The biosensor chip for living cell measurements is shown in Fig. 1. The ZnS prism with an 18-nm thick Au coating is attached hermetically to the double-chamber flow cell which is then mounted on the computer-controlled motorized rotating stage. Each chamber has a volume of about and is thick. The flow cell is equipped with a cooler/heater system operated by a temperature controller that maintains the same temperature in both chambers. The medium flow is controlled independently in each chamber by the double-syringe pump (NE-4000, New Era Pump Systems, Inc., Farmingdale, New York). The cells are cultured homogeneously on the prism base and form a tight monolayer. This monolayer is divided into two parts by the barrier of the double-chamber flow cell. This is done only at the measuring stage, 48 h after cell seeding.
The infrared reflectivity spectra were measured sequentially from the test and control chambers. The collimated and polarized infrared beams are incident upon one half of the prism base (Fig. 1) in order to measure the reflectivity from one chamber. After every measurement, the prism with the flow cell is rotated 180 deg around the vertical axis in such a way that the infrared beam is now incident upon the other prism half. The measurement from the sample in the second chamber is taken (control measurement) and then the prism is rotated backward to the initial position. Comparison between measurements from the two chambers yields direct information about stimulus-induced changes in the cells without undesired background resulting from the sample’s cellular status.
Analysis of the SPR Spectra
To analyze the SPR spectra, we used a fitting procedure based on the Fresnel optical model for reflectivity from a multilayer.23 The simulation algorithm consists of two parts. The first part involves two calibration measurements with two known analytes: pure water (optical constants taken from Ref. 26) and air (, ). The measured spectrum (black circles) and the simulated curve (red solid line) for a prism/gold/water trilayer are shown in Fig. 2(b). This part yields the optical constants of the Au film (which can differ from those of bulk gold27), beam divergence, and exact values of incident angle and thickness of the Au film. The optical constants of gold were simulated using the Lorentz–Drude model, while the starting parameters for the fitting procedure were taken from Ref. 28. The second part of the analysis uses the Fresnel equations and parameters from the first part to find the optical constants (, ) of the cells. The measured reflectivity spectrum (black circles) and the simulated curve (red solid line) for the prism/gold/cells trilayer are shown in Fig. 2(a).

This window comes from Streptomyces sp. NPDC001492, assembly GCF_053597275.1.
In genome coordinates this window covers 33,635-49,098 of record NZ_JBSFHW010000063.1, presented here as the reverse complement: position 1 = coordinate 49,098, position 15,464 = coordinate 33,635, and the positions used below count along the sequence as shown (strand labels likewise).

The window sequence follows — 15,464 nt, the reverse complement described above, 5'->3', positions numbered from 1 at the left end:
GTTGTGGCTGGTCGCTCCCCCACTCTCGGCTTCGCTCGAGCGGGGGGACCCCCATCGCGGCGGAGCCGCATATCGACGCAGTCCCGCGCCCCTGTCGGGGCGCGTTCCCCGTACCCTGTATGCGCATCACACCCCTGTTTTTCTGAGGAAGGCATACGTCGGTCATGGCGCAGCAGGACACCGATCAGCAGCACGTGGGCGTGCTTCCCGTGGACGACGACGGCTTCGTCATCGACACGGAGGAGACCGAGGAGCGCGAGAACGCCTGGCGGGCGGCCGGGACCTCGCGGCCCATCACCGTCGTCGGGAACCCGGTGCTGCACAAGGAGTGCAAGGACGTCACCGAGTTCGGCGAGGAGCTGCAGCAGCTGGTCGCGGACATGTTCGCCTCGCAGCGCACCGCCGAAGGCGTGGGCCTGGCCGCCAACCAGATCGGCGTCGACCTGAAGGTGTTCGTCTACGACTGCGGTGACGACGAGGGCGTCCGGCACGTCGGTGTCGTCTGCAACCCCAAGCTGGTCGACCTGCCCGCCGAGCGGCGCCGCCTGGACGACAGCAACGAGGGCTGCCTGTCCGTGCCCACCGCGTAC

Cell Culture, Measurements and Treatment
Rat intestinal epithelial cells (IEC-6) were routinely cultured in growth medium containing Dulbecco's modified Eagle medium (DMEM) (Sigma-Aldrich, Inc., St. Louis, Missouri), supplemented with 10% (v/v) fetal bovine serum (FBS) (SAFC Biosciences, Lenexa, Kansas) and penicillin streptomycin nystatin—solution (Biolab-chemicals, Jerusalem, Israel) 0.2% (v/v). Rat intestinal epithelial cells (IEC-18) were cultured in growth medium containing DMEM, supplemented with 10% (v/v) FBS, 1% (v/v) Glutamine (Biological Industries, Beit Haemek, Israel), and 1% (v/v) Penstrep (Biological Industries, Beit Haemek, Israel). Cells were cultured in a 37°C humidified atmosphere of 95% air and 5% . When cells reached 100% confluence, the growth medium was removed, cells were washed with PBS, and 2.0 ml of trypsin-ethylenediaminetetraacetic acid (EDTA) solution (Biological Industries, Beit Haemek, Israel) were added. After the cells were dispersed, 4.0 ml of growth medium was added, and the cells were centrifuged. Cells were resuspended in 1 ml of fresh growth medium and counted with a Hemocytometer (Hausser Scientific, Horsham, Pennsylvania). Cells were seeded on top of the Au-coated ZnS prism which was placed in a holder in order to keep the base side of the prism horizontal. Cells were then cultured in a 37°C humidified atmosphere of 95% air and 5% .
In order to speed up tight junction formation, we used a high number of cells (from to ) for seeding on the prism. This number exceeds by a factor of two to four (on the base of cell to area ratio) the number of cells normally seeded when using standard plastic ware. We found that tight junctions are already orderly developed after 48 h of growth.
It is important to note that we seeded the cells on the whole prism in one shot in such a way that at the moment of seeding there is only one big chamber. After 48 h, when the cells have been grown, the cell monolayer on the prism was attached to the flow cell under completely sterile conditions. The flow cell contains a separating wall in such a way that the prism surface is divided into two chambers and this occurs only after the cell monolayer has grown.
Each chamber of the flow cell was filled with of the same growth medium. The flow cell was then mounted on the rotating stage and connected to the double-channel fluidic system that kept a continuous flow of fresh growth medium at a rate of in each chamber. The temperature controller kept the entire flow cell at a stable temperature of throughout the experiment.